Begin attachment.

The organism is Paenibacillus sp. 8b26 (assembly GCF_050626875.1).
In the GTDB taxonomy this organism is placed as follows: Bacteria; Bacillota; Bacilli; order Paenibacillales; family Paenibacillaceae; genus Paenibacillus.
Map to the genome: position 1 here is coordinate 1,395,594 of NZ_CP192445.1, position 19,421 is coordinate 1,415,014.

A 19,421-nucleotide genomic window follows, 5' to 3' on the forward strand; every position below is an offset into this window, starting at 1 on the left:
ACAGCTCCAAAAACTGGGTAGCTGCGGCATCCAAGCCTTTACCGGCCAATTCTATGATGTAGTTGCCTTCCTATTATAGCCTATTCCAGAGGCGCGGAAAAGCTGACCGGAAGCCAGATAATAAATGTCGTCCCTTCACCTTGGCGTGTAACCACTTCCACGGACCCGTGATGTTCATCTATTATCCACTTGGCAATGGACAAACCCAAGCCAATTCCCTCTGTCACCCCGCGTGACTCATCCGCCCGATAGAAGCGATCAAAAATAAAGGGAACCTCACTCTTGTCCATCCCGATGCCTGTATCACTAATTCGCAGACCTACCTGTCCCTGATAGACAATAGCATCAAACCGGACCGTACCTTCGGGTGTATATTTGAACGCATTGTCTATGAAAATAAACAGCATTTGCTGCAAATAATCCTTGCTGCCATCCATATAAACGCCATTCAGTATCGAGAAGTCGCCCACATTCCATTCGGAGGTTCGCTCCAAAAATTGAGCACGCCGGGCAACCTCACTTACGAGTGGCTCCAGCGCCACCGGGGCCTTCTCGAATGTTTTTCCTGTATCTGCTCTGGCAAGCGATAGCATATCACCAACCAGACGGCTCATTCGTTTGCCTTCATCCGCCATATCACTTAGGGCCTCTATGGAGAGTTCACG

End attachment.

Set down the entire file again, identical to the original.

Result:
The organism is Paenibacillus sp. 8b26 (assembly GCF_050626875.1).
In the GTDB taxonomy this organism is placed as follows: Bacteria; Bacillota; Bacilli; order Paenibacillales; family Paenibacillaceae; genus Paenibacillus.
Map to the genome: position 1 here is coordinate 1,395,594 of NZ_CP192445.1, position 19,421 is coordinate 1,415,014.

A 19,421-nucleotide genomic window follows, 5' to 3' on the forward strand; every position below is an offset into this window, starting at 1 on the left:
ACAGCTCCAAAAACTGGGTAGCTGCGGCATCCAAGCCTTTACCGGCCAATTCTATGATGTAGTTGCCTTCCTATTATAGCCTATTCCAGAGGCGCGGAAAAGCTGACCGGAAGCCAGATAATAAATGTCGTCCCTTCACCTTGGCGTGTAACCACTTCCACGGACCCGTGATGTTCATCTATTATCCACTTGGCAATGGACAAACCCAAGCCAATTCCCTCTGTCACCCCGCGTGACTCATCCGCCCGATAGAAGCGATCAAAAATAAAGGGAACCTCACTCTTGTCCATCCCGATGCCTGTATCACTAATTCGCAGACCTACCTGTCCCTGATAGACAATAGCATCAAACCGGACCGTACCTTCGGGTGTATATTTGAACGCATTGTCTATGAAAATAAACAGCATTTGCTGCAAATAATCCTTGCTGCCATCCATATAAACGCCATTCAGTATCGAGAAGTCGCCCACATTCCATTCGGAGGTTCGCTCCAAAAATTGAGCACGCCGGGCAACCTCACTTACGAGTGGCTCCAGCGCCACCGGGGCCTTCTCGAATGTTTTTCCTGTATCTGCTCTGGCAAGCGATAGCATATCACCAACCAGACGGCTCATTCGTTTGCCTTCATCCGCCATATCACTTAGGGCCTCTATGGAGAGTTCACG